When Charles Manson died in November 2017, his name carried weight even among those who weren’t alive when he committed his crimes.
For decades, Manson was the symbol of evil, a real-life boogeyman who loomed as the American conception of wickedness incarnate. His death ended 48 years of imprisonment for a series of murders in August 1969, some of which he committed, most of which he ordered.
But his death also reminds us of Manson’s obsessive longing to make a name for himself. As I was researching my book on Los Angeles in the 1960s, I was struck by how fame – more than art, more than religion, more than money – motivated Manson as he careened from prison, to musician, to murder. In his way, he was an early adopter of something that permeates American culture today.
Becoming something out of nothing
According to Charles Manson, when he was a boy, his family didn’t pay him much attention: His mother, a prostitute and small-time thief, once traded him for a pitcher of beer.
Manson was jailed for the first time at 13, for burglary. By the time he was in his early 30s, he’d already spent half his life behind bars.
As he was being released from California’s Terminal Island prison in 1967, he panicked and asked the jailer not to turn him out into the world. The guard laughed, but Manson was serious. Prison was the only real home he’d known.
When the lifelong con man hit the streets, much had changed since 1960, the year he had last tasted freedom. It was the Summer of Love, and Manson drifted to San Francisco, the epicenter of America’s cultural revolution.
There he found docile flower children – easy marks, even for an inept crook. He adopted the hirsute look of the tribe, recycled some of the Scientology babble he’d picked up in the joint and started building a “family” of followers drunk on his flattery. He preyed on lost and damaged young women – wounded birds – and made them think they were beautiful, as long as they followed him.
He sought fame. He deserved fame, he reasoned, and he needed to make the world notice him. Music would be his vehicle: He knew a few chords and could reasonably mimic the peace, love and flowers ethos in his lyrics.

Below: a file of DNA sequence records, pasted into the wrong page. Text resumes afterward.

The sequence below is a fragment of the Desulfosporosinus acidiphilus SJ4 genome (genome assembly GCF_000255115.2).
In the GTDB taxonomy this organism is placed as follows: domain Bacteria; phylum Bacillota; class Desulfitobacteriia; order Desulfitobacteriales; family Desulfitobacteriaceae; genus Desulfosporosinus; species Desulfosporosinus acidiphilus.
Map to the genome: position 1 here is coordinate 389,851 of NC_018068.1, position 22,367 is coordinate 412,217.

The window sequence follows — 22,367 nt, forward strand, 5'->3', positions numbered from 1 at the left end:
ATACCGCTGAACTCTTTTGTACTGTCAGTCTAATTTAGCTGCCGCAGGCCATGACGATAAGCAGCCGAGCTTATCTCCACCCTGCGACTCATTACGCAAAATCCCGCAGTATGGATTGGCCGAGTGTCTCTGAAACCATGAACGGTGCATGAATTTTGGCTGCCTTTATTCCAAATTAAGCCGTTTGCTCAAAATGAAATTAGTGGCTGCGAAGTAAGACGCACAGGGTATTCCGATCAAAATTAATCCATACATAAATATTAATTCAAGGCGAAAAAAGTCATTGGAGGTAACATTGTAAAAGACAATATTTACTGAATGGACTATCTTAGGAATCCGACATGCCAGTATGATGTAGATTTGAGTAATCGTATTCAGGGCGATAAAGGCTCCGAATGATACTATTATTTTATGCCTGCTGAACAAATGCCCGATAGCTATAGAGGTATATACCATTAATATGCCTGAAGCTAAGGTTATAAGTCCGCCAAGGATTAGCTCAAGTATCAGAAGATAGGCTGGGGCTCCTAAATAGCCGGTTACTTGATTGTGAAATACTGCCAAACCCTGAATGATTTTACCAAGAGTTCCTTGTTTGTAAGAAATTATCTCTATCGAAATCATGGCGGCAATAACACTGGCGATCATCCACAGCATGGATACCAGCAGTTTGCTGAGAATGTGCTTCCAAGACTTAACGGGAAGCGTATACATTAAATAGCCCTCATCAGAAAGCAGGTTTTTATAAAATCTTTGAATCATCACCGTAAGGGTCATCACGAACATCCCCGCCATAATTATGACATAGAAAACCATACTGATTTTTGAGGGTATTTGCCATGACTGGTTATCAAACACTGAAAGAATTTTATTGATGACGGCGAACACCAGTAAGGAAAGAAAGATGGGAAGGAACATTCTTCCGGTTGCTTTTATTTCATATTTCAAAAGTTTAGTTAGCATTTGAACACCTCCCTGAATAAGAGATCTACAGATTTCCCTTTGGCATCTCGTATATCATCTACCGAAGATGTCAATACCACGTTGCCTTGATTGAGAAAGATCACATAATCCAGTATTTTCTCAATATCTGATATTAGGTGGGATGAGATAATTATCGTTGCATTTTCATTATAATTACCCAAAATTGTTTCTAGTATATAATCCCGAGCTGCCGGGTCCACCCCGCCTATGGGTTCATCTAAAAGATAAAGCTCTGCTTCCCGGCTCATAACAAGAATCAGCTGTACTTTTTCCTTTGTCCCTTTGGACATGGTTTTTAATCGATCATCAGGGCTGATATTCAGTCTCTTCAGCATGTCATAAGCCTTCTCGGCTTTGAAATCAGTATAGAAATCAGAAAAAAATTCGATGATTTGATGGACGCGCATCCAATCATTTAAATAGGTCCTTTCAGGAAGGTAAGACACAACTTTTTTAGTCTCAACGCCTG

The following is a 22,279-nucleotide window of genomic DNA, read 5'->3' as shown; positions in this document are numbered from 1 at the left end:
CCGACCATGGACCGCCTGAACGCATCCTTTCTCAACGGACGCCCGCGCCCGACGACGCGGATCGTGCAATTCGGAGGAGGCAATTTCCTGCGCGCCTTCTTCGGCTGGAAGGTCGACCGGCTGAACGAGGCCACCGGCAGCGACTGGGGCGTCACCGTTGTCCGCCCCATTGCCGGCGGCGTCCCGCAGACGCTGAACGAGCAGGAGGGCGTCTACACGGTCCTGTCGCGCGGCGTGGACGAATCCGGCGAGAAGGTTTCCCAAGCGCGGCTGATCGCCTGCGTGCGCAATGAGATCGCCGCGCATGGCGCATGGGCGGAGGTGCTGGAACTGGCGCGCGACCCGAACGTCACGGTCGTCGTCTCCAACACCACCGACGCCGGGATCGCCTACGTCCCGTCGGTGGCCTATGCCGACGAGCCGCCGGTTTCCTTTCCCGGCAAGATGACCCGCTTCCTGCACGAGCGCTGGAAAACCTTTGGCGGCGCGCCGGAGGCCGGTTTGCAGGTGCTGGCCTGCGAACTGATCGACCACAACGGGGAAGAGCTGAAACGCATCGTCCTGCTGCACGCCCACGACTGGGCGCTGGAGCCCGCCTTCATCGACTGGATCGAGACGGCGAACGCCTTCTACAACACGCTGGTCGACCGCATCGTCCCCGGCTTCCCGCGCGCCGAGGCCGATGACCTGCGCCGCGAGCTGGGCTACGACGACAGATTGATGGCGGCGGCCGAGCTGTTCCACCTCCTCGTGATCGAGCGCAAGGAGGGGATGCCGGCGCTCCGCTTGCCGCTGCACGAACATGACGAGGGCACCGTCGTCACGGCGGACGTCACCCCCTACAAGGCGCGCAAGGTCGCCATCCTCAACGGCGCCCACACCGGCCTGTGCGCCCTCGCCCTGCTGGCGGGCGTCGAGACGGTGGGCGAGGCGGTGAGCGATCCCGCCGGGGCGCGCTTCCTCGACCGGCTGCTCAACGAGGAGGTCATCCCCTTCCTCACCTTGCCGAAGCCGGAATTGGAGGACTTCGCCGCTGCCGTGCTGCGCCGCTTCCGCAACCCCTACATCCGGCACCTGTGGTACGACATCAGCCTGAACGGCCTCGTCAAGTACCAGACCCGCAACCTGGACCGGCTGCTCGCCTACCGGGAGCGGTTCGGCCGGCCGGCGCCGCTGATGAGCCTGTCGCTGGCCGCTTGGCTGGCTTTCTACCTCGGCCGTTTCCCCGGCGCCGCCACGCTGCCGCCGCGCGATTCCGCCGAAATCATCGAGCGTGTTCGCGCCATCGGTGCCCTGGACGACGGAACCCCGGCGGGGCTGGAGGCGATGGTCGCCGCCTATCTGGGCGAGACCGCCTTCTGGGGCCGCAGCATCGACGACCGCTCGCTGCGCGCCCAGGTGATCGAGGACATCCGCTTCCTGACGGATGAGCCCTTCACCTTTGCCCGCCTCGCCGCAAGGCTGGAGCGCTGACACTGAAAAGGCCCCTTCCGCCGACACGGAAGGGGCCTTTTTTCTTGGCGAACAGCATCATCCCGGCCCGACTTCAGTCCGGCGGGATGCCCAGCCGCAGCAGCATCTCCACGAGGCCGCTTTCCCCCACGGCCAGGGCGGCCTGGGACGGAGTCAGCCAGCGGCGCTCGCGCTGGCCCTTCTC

“His followers had no idea that Charlie was obsessed with becoming famous,” biographer Jeff Guinn wrote. “He told them that his goal, his mission, really, was to teach the world a better way to live through his songs.”
He brought his “family” of damaged goods to Los Angeles and sent his women to find people who could help him in his quest. While hitchhiking one day, a couple of the girls found an easy mark: the big-hearted, generous and sex-obsessed drummer for the Beach Boys, Dennis Wilson.
He picked them up, took them home for milk, cookies and sex, then left for a recording session. When Dennis returned home in the middle of the night, the girls were still there, along with Charles Manson and 15 other young women, all mostly nude. For a sex junkie like Dennis, it was paradise. He bragged about his nubile roommates to his rock star pals, and by the end of 1968, Britain’s Record Mirror published a profile titled “Dennis Wilson: I Live With 17 Girls.”
Grasping at coattails
Manson saw Dennis – and his Beach Boy brothers Brian and Carl – as his entrée to the music business and international fame. Although the group’s star was dimming by the late ‘60s – they were no longer the hip boy band they had once been – it was at least a foot in the music industry’s door. Through his time as Dennis Wilson’s roommate, Manson had gotten to know record producer Terry Melcher, Cass Elliot of the Mamas and the Papas, Neil Young and Frank Zappa.
Convinced he would make Manson – whom he called the Wizard – into a star, Dennis urged his brothers to record the fledgling singer at the Beach Boys studio in Brian Wilson’s home. Wherever Manson went, of course, his “family” followed. Marilyn Wilson, married to Brian at the time, had the bathrooms fumigated after every session, fearing the filthy girls were spreading disease. (And they were, though not the kind that showed up on toilet seats. Dennis ended up footing, for the Manson women, what was jokingly referred to as the largest gonorrhea bill in history.)
After Dennis’s efforts bore no fruit, Manson glommed onto Melcher, who had produced the Byrds and Paul Revere and the Raiders. Melcher and Wilson introduced Manson to Los Angeles’s music society, largely through lavish parties at the estate on Cielo Drive that Melcher shared with actress Candace Bergen. At Cass Elliot’s parties, Manson played whirling dervish on the dance floor, entertaining all with his spastic monkey moves.